Although autism spectrum disorders affect each child differently, many children have trouble with sensory overload in unfamiliar or crowded situations. That’s where Wonderscope Children’s Museum of Kansas City is stepping in to help.
By BETH LIPOFF
Special to The Star
The museum will host a sensory-friendly event from 6 to 9 p.m. Saturday, a first for the museum.
The bulk of the Wonderscope exhibits will remain the same as they are most of the time, but staff members are making a few adjustments to make the evening a comfortable experience for children on the autism spectrum.
Changes include turning off the sound for some exhibits, limiting the number of people allowed in each exhibit at one time and providing safe spaces for children who feel overwhelmed to sit out and calm down.
Because Wonderscope is housed in an old elementary school, and each exhibit is set up in a different classroom, it’s easier for them to limit access to different exhibits to prevent overcrowding in a few. Volunteers will keep track of how many people are in each room at a time.
The exhibits are geared toward children 8 years old and younger, although older siblings can have fun there too.
Katherine Patterson-Paronto, CEO of Wonderscope, got the idea from the Children’s Museum of Houston, which has been holding similar events for a while. This will be the first time for Wonderscope.
One of the employees at Wonderscope has an autistic child, Patterson-Paronto said, and she led the charge to embrace the idea of sensory-friendly programming.
“We’re all about having a lot of access for everybody. We feel like our exhibits do really well for all types of kids, and it just seemed like a natural fit for us,” Patterson-Paronto said. “We know when we’re busy, and there are a lot of children, and it’s loud, it can be difficult for a child with sensory sensitivities.”
Wonderscope staffers got in touch with the Houston museum for advice on how to begin, then contacted local groups who work with families affected by autism. The KU Center for Child Health and Development and the Autism Society of the Heartland are partnering with them to produce this event. A third group, Autism Speaks, also was involved.
Kris Ray is a former board member of the Autism Society of the Heartland and knows firsthand the difficulties of taking her 6-year-old autistic daughter to a setting like a crowded children’s museum.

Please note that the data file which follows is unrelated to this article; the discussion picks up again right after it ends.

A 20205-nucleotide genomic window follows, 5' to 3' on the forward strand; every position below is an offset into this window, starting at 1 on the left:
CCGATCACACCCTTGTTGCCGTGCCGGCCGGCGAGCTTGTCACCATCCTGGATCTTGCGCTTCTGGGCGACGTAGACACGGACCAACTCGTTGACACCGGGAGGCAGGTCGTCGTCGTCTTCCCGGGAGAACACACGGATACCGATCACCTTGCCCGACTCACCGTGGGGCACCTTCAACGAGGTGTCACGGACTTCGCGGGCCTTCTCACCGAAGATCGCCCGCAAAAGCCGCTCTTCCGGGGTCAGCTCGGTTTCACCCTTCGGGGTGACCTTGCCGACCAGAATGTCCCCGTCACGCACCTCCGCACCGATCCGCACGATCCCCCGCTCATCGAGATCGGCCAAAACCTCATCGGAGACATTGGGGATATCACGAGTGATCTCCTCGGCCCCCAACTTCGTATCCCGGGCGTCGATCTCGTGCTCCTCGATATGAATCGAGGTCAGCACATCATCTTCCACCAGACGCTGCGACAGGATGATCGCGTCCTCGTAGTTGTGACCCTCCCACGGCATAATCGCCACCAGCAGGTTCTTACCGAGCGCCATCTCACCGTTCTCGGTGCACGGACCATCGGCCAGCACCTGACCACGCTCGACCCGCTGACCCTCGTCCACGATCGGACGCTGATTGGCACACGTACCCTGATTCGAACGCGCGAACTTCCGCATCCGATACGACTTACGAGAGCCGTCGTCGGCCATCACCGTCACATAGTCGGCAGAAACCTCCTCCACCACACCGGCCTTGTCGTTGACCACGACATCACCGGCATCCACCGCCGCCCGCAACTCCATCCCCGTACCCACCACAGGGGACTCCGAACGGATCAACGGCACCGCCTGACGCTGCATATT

“Getting them out to a place like Wonderscope … usually results in meltdowns,” said Ray, who helped coordinate the society’s participation in the event. “We try to find ways to include our families and give them social opportunities to experience and learn just like any other kid, in a way that’s not threatening.”
Ray said sometimes parents feel uncomfortable bringing their autistic children to public events because of the potential for the child to become overwhelmed and cause a scene.
“Parents don’t want other parents to stare at them” and judge them, Ray said.
She said she’s really enjoyed partnering with the other autism-advocacy groups to make the Wonderscope event a reality and hopes they’re able to make this a regular event.
To come up with the ideas to modify the Wonderscope experience, Ray brought in occupational and speech therapists who have worked with her daughter and organized a focus group of parents and kids to walk through the museum and give feedback on potential problems and tell them what worked already.
They found some closets in the rooms that, when the shelves were removed, could serve as safe spaces away from the activity for parents and kids to take a breather and calm down with beanbag chairs and weighted blankets.
Ray said Phyllis Young of the KU Center for Child Health and Development is making passport books that give children something to look for in each room to help guide the experience. Volunteers also will hand out fliers that show pictures of what is in each room.
Programs like this are just what families want, Ray said.
“Parents are very interested and are just clamoring for (events) for their kids,” Ray said.